S Asia flood aid efforts continue

Emergency ration packages dropped from helicopters in India's worst-hit province.

    Large parts of Bihar in eastern India have been inundated by flood waters [AFP]
    "Some parts of the district have got cut off in such a way with roads submerged that the people there cannot be reached by boats," said Manoj Srivastava, Bihar's disaster management co-ordinator.
     
    Waters receding
     
    Srivastava said 11.5 million people in Bihar were affected by the flooding and 6,000 villages were submerged.
     
    "The data shows in Bihar in several districts the rainfall has been 250 to 300 per cent higher than the average for the last 30 years," he said.
     

    Air force helicopters have been dropping dry
    rations over flood-hit areas of Bihar [AFP]

    He said that flood waters were beginning to recede.
     
    However, a boat carrying up to 100 people overturned in the rain-swollen Ganges late on Monday, an official said.
     
    "So far only one body has been found, 11 people swam to safety," Shravan Kumar, local administrator of Samastipur district, 150km north of state capital Patna, said.
     
    "The remaining people seem to have been carried away by the very strong currents of the river."
     
    Disease fears
     
    Rivers were still overflowing in neighbouring Nepal, according to a UN official.
     
    "If there is more water from Nepal then the situation will only get worse," Job Zachariah, the head of the Bihar chapter of Unicef, the child welfare agency, said.
     

    "If there is more water from Nepal then the situation will only get worse"

    Job Zachariah, head of the Bihar chapter of Unicef

    Bihar's chief minister has blamed Nepal for the flooding, with officials saying that Kathmandu should build more dams to control the flow of waters south.
     
    Nepal's foreign ministry said overflowing Indian dams on the border have flooded the Himalayan country's low-lying regions.
     
    Health experts have warned that there could be outbreaks of water-borne diseases.
     
    AK Pande, head of the Patna Medical College and Hospital in Bihar, said: "Receding floodwaters leave behind sludge and debris which become the breeding ground for epidemics."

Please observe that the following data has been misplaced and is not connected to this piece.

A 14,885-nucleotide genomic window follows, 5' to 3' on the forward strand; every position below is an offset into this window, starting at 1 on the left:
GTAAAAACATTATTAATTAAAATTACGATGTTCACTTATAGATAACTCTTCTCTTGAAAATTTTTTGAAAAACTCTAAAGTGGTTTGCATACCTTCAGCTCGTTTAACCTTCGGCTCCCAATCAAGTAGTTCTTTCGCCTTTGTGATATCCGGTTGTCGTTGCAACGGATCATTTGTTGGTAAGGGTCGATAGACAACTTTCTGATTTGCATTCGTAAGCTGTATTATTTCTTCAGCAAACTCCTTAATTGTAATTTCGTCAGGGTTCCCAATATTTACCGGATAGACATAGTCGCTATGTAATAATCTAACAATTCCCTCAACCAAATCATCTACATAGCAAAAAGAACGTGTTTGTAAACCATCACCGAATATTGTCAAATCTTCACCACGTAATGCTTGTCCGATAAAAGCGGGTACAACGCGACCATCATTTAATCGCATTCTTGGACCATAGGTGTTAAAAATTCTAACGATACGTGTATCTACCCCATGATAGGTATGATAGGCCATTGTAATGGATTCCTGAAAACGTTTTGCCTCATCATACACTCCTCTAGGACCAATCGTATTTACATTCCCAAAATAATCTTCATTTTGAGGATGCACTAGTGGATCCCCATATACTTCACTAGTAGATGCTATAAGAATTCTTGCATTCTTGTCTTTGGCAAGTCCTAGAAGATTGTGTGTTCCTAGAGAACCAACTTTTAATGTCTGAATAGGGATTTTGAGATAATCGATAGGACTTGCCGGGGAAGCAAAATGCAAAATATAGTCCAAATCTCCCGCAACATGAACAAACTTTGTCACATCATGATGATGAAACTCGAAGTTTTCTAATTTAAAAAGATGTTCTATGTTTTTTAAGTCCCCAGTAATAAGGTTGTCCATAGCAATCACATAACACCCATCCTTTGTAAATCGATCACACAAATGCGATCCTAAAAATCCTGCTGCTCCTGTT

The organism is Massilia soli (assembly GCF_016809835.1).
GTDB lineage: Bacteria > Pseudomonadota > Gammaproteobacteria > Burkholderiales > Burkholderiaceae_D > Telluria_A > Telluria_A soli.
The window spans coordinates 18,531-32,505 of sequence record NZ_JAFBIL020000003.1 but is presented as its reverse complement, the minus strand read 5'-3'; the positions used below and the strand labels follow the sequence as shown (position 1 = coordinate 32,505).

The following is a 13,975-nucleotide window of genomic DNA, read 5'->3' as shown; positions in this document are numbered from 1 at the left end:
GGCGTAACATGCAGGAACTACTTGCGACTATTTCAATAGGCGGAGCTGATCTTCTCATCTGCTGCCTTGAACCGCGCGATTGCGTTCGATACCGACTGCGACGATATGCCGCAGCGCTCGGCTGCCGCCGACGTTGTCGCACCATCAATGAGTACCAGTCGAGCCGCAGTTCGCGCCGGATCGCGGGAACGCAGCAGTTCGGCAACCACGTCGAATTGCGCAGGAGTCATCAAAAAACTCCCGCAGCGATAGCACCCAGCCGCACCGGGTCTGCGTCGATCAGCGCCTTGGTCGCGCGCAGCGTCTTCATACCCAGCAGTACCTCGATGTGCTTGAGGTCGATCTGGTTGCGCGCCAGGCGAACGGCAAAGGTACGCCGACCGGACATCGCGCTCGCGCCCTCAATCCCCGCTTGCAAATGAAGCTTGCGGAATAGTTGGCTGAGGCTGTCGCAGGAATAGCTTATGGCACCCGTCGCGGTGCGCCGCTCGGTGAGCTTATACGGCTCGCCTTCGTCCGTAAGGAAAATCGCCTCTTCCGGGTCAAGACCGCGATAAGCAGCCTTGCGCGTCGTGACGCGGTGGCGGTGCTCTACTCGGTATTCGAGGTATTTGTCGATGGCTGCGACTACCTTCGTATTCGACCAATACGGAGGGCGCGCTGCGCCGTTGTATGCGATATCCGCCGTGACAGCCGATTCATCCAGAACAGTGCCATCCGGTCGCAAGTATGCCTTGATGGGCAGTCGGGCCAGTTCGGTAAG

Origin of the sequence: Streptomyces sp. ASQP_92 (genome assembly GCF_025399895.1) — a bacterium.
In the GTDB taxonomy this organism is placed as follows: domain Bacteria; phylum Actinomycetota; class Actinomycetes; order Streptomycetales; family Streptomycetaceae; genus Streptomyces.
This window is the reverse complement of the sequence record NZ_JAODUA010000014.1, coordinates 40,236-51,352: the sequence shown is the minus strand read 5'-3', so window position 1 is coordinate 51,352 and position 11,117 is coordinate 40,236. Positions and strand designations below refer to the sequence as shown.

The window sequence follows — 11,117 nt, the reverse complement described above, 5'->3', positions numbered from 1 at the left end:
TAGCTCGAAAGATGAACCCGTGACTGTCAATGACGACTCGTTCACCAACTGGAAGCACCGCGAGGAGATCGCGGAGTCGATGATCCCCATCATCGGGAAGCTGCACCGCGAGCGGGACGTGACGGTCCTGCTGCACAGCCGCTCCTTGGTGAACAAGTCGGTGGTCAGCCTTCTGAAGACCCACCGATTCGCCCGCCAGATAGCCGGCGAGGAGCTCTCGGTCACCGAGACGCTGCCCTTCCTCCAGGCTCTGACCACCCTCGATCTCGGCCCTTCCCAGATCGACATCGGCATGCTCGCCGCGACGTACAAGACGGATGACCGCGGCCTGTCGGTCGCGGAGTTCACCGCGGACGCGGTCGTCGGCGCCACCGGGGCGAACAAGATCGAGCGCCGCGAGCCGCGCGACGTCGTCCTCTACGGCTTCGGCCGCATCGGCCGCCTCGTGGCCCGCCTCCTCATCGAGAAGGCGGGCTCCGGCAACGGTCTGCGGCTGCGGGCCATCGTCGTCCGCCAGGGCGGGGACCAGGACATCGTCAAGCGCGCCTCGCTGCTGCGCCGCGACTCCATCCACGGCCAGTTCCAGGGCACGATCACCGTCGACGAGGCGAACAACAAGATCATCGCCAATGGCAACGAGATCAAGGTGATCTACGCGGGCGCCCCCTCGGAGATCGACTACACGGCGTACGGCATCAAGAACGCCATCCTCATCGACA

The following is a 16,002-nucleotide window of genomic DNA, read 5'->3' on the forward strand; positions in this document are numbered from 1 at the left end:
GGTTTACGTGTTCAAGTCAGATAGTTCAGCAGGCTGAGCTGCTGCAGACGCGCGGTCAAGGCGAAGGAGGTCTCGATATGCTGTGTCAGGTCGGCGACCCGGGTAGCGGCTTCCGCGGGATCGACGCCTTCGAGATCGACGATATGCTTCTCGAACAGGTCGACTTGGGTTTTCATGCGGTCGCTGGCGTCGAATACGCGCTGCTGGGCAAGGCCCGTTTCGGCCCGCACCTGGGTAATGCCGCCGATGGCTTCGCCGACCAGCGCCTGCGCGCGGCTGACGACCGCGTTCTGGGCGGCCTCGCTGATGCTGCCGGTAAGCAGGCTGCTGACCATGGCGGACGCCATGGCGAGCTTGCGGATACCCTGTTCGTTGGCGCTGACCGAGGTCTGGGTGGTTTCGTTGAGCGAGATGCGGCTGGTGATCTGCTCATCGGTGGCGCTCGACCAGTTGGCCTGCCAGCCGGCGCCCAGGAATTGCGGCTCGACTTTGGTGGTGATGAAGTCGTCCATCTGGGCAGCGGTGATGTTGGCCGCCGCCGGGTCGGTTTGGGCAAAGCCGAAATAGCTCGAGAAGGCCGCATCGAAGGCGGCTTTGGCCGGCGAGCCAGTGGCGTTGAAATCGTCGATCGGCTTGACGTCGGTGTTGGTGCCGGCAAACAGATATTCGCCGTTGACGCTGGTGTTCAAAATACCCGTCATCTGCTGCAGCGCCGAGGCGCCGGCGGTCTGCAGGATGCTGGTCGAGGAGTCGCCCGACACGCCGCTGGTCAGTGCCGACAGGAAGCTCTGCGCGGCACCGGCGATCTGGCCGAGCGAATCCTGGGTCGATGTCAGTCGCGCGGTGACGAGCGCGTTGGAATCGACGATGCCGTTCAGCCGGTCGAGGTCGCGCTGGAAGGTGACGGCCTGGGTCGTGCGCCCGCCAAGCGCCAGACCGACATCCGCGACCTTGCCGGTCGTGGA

Monsoon storms combined with melting Himalayan snow precipitated massive floods in late July from Nepal through northern India and Bangladesh.
     
    The monsoon toll in Bangladesh, a delta nation prone to floods, stands at 282, more than half of whom died in the last 10 days, officials in the capital Dhaka said.
     
    About nine million have been displaced.
     
    Higher than normal
     
    Owen Fay, Al Jazeera's correspondent in Bangladesh, says the level of flooding in the country is much higher than normal.
     
    "In a normal season, about 15 per cent of the country suffers from moderate to severe flooding - this year it’s 60 per cent," he says.

    Flooding has seriously affected up to 60
    per cent of Bangladesh's territory [AFP]

    "As is usual, the most vulnerable are suffering the worst.
     
    Alongside the risk of disease are the complications arising from malnutrition and dehydration."
     
    Fakhruddin Ahmed, leader of the country's interim government, called for help during a live televised address late Sunday.
     
    "I am making an appeal to people from all walks of life, irrespective of class and profession, to come forward spontaneously to the aid of the flood-affected," he said.
     
    Canada has pledged $950,000 in emergency aid relief for flood victims.
     
    "Canada stands with these countries as they carry out their relief efforts," Peter MacKay, foreign minister, said.

    SOURCE: Al Jazeera and agencies


    YOU MIGHT ALSO LIKE

    The woman who cleans up after 'lonely deaths' in Japan

    The woman who cleans up after 'lonely deaths' in Japan

    When somebody dies lonely and alone, Miyu Kojima steps in to clean their home and organise the mementos of their life.

    Putin and the 'triumph of Christianity' in Russia

    Putin and the 'triumph of Christianity' in Russia

    The rise of the Orthodox Church in Russia appears unstoppable, write filmmakers Glen Ellis and Viktoryia Kolchyna who went to investigate the close ties between the church and Putin.

    The chill effect: Is India's media running scared?

    The chill effect: Is India's media running scared?

    Much of India's media spurns a scoop about the son of PM Modi's right-hand man. Plus, NFL as platform for race politics.